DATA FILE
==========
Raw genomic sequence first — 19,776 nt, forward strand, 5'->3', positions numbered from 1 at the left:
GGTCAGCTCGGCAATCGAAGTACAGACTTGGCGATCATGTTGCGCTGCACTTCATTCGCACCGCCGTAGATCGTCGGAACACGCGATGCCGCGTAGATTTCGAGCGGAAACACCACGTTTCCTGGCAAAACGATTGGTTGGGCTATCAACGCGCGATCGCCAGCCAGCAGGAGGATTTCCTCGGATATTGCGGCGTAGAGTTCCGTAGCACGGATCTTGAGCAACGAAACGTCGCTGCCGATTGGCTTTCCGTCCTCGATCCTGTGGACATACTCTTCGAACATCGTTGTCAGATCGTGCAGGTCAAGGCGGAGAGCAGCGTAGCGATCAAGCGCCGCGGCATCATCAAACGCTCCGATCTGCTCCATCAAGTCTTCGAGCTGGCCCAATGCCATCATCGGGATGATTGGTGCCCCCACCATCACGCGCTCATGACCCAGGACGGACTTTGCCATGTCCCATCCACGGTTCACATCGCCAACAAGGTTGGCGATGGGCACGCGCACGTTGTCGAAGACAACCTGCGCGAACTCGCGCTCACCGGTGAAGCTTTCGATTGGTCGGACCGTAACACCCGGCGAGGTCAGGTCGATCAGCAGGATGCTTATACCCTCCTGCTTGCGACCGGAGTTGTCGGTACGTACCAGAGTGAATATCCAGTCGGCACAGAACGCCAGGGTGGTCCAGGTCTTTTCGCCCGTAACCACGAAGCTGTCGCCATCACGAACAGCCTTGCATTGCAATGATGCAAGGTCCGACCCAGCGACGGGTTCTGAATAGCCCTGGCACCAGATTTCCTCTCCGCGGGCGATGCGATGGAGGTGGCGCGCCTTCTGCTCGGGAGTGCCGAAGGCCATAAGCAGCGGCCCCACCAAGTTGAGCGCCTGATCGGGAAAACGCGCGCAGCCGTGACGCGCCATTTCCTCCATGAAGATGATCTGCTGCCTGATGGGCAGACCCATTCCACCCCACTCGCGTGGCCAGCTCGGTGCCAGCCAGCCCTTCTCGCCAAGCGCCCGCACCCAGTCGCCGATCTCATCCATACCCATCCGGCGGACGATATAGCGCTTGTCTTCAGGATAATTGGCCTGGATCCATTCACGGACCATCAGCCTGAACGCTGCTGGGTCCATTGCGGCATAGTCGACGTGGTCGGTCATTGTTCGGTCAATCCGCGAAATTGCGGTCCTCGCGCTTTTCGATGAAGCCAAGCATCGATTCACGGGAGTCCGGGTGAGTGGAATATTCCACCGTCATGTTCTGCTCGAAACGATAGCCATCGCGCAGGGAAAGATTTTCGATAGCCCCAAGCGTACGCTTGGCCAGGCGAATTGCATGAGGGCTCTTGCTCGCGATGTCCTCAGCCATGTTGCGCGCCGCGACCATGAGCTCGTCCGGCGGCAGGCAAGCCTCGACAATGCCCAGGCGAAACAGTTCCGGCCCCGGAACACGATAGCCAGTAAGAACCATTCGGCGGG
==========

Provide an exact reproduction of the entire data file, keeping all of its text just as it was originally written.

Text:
Raw genomic sequence first — 19,776 nt, forward strand, 5'->3', positions numbered from 1 at the left:
GGTCAGCTCGGCAATCGAAGTACAGACTTGGCGATCATGTTGCGCTGCACTTCATTCGCACCGCCGTAGATCGTCGGAACACGCGATGCCGCGTAGATTTCGAGCGGAAACACCACGTTTCCTGGCAAAACGATTGGTTGGGCTATCAACGCGCGATCGCCAGCCAGCAGGAGGATTTCCTCGGATATTGCGGCGTAGAGTTCCGTAGCACGGATCTTGAGCAACGAAACGTCGCTGCCGATTGGCTTTCCGTCCTCGATCCTGTGGACATACTCTTCGAACATCGTTGTCAGATCGTGCAGGTCAAGGCGGAGAGCAGCGTAGCGATCAAGCGCCGCGGCATCATCAAACGCTCCGATCTGCTCCATCAAGTCTTCGAGCTGGCCCAATGCCATCATCGGGATGATTGGTGCCCCCACCATCACGCGCTCATGACCCAGGACGGACTTTGCCATGTCCCATCCACGGTTCACATCGCCAACAAGGTTGGCGATGGGCACGCGCACGTTGTCGAAGACAACCTGCGCGAACTCGCGCTCACCGGTGAAGCTTTCGATTGGTCGGACCGTAACACCCGGCGAGGTCAGGTCGATCAGCAGGATGCTTATACCCTCCTGCTTGCGACCGGAGTTGTCGGTACGTACCAGAGTGAATATCCAGTCGGCACAGAACGCCAGGGTGGTCCAGGTCTTTTCGCCCGTAACCACGAAGCTGTCGCCATCACGAACAGCCTTGCATTGCAATGATGCAAGGTCCGACCCAGCGACGGGTTCTGAATAGCCCTGGCACCAGATTTCCTCTCCGCGGGCGATGCGATGGAGGTGGCGCGCCTTCTGCTCGGGAGTGCCGAAGGCCATAAGCAGCGGCCCCACCAAGTTGAGCGCCTGATCGGGAAAACGCGCGCAGCCGTGACGCGCCATTTCCTCCATGAAGATGATCTGCTGCCTGATGGGCAGACCCATTCCACCCCACTCGCGTGGCCAGCTCGGTGCCAGCCAGCCCTTCTCGCCAAGCGCCCGCACCCAGTCGCCGATCTCATCCATACCCATCCGGCGGACGATATAGCGCTTGTCTTCAGGATAATTGGCCTGGATCCATTCACGGACCATCAGCCTGAACGCTGCTGGGTCCATTGCGGCATAGTCGACGTGGTCGGTCATTGTTCGGTCAATCCGCGAAATTGCGGTCCTCGCGCTTTTCGATGAAGCCAAGCATCGATTCACGGGAGTCCGGGTGAGTGGAATATTCCACCGTCATGTTCTGCTCGAAACGATAGCCATCGCGCAGGGAAAGATTTTCGATAGCCCCAAGCGTACGCTTGGCCAGGCGAATTGCATGAGGGCTCTTGCTCGCGATGTCCTCAGCCATGTTGCGCGCCGCGACCATGAGCTCGTCCGGCGGCAGGCAAGCCTCGACAATGCCCAGGCGAAACAGTTCCGGCCCCGGAACACGATAGCCAGTAAGAACCATTCGGCGGG